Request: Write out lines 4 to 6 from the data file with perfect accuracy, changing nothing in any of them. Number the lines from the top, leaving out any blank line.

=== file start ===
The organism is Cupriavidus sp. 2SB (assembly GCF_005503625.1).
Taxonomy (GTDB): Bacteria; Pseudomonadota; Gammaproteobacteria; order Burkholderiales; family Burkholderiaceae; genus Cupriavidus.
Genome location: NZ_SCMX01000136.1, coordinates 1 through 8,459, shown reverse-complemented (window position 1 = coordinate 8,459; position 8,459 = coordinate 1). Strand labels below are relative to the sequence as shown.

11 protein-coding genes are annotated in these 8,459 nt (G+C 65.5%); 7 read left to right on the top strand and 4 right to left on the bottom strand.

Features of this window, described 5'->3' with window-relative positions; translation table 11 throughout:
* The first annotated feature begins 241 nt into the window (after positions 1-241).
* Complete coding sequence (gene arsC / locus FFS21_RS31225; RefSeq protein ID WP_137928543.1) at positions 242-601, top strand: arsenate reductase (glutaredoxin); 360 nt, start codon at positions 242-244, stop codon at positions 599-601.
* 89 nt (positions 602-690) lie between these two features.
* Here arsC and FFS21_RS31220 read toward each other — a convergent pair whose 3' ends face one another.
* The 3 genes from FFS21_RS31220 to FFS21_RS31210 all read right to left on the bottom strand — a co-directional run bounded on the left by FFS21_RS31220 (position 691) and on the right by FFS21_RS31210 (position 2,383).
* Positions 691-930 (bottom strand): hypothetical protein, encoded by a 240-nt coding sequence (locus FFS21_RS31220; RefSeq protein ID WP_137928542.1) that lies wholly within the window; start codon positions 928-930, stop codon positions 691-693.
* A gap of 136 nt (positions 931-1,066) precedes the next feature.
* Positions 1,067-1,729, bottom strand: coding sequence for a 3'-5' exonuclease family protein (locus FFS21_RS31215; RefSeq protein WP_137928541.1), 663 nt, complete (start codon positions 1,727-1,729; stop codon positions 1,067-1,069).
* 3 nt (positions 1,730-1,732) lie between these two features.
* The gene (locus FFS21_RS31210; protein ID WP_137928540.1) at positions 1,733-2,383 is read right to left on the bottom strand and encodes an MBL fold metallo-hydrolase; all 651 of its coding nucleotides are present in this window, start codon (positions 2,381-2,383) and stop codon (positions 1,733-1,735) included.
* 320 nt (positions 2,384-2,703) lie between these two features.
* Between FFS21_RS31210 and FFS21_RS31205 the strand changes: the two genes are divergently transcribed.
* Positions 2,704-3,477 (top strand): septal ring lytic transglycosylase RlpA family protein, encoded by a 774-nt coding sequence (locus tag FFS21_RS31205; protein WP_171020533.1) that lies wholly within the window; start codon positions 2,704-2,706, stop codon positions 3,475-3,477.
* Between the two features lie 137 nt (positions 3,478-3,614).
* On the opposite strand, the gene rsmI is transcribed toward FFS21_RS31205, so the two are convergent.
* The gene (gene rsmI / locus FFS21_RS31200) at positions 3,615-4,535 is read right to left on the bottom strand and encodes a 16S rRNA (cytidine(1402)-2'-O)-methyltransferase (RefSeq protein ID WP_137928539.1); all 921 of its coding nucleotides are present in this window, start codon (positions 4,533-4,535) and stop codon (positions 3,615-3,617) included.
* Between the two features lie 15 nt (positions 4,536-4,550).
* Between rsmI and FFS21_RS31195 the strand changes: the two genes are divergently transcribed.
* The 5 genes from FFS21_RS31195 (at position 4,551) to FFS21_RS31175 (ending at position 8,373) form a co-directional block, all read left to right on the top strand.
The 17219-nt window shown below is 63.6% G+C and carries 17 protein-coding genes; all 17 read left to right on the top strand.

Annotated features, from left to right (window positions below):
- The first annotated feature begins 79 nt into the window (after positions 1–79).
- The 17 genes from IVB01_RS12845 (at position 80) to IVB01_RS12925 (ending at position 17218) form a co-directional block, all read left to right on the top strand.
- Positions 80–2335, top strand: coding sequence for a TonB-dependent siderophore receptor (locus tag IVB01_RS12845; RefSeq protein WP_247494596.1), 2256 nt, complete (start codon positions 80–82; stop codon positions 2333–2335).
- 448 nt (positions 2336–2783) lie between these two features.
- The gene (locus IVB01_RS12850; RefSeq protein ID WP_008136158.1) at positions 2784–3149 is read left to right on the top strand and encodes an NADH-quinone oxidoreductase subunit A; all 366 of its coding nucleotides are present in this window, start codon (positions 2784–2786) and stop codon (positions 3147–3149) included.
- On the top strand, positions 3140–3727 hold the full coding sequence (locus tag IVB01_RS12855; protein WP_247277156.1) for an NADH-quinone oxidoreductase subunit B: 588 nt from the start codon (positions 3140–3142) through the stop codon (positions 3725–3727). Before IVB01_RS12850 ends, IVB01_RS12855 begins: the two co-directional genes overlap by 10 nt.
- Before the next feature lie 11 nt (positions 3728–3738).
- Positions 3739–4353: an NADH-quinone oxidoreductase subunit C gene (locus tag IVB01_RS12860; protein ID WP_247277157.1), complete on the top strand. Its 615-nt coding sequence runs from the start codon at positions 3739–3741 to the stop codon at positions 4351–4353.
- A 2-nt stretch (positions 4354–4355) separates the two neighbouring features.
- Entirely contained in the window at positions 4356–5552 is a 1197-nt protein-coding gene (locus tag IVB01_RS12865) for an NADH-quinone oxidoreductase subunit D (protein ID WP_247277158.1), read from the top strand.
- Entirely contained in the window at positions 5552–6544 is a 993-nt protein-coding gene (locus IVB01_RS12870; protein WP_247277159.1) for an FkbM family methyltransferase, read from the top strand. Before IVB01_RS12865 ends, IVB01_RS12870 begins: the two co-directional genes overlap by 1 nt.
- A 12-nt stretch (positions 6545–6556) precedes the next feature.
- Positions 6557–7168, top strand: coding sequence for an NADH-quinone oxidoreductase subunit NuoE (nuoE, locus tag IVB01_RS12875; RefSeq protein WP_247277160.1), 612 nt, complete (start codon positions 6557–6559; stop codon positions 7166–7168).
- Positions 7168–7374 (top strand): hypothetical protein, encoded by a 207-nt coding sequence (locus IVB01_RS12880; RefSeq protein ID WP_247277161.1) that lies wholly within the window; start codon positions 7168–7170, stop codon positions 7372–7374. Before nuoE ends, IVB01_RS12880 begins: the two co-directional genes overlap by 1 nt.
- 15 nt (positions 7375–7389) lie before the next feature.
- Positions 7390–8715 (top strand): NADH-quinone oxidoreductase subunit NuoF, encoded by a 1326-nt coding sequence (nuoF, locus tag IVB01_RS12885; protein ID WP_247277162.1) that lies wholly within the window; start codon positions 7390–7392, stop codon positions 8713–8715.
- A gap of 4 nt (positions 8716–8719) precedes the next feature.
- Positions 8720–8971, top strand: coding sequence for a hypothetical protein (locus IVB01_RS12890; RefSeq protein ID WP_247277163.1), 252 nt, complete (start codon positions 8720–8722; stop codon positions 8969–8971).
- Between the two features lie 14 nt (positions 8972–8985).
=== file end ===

11 protein-coding genes are annotated in these 8,459 nt (G+C 65.5%); 7 read left to right on the top strand and 4 right to left on the bottom strand.

Features of this window, described 5'->3' with window-relative positions; translation table 11 throughout:
* The first annotated feature begins 241 nt into the window (after positions 1-241).